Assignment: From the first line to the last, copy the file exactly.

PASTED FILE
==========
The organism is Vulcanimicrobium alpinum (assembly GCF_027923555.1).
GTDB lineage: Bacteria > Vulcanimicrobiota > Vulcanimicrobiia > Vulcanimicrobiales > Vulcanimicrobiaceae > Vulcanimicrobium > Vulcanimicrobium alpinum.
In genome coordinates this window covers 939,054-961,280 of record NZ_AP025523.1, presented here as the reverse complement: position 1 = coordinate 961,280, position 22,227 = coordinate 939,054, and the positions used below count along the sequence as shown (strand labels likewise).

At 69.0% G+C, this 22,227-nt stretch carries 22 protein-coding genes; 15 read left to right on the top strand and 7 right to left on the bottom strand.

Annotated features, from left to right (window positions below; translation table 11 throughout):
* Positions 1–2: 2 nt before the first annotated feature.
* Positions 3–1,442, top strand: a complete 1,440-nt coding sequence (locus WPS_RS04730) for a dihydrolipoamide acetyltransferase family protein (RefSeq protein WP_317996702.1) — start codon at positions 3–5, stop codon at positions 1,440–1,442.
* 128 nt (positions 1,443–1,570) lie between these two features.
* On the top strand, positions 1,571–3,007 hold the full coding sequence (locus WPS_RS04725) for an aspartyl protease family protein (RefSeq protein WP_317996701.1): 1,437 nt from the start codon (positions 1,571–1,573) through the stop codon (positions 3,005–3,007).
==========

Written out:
The organism is Vulcanimicrobium alpinum (assembly GCF_027923555.1).
GTDB lineage: Bacteria > Vulcanimicrobiota > Vulcanimicrobiia > Vulcanimicrobiales > Vulcanimicrobiaceae > Vulcanimicrobium > Vulcanimicrobium alpinum.
In genome coordinates this window covers 939,054-961,280 of record NZ_AP025523.1, presented here as the reverse complement: position 1 = coordinate 961,280, position 22,227 = coordinate 939,054, and the positions used below count along the sequence as shown (strand labels likewise).

At 69.0% G+C, this 22,227-nt stretch carries 22 protein-coding genes; 15 read left to right on the top strand and 7 right to left on the bottom strand.

Annotated features, from left to right (window positions below; translation table 11 throughout):
* Positions 1–2: 2 nt before the first annotated feature.
* Positions 3–1,442, top strand: a complete 1,440-nt coding sequence (locus WPS_RS04730) for a dihydrolipoamide acetyltransferase family protein (RefSeq protein WP_317996702.1) — start codon at positions 3–5, stop codon at positions 1,440–1,442.
* 128 nt (positions 1,443–1,570) lie between these two features.
* On the top strand, positions 1,571–3,007 hold the full coding sequence (locus WPS_RS04725) for an aspartyl protease family protein (RefSeq protein WP_317996701.1): 1,437 nt from the start codon (positions 1,571–1,573) through the stop codon (positions 3,005–3,007).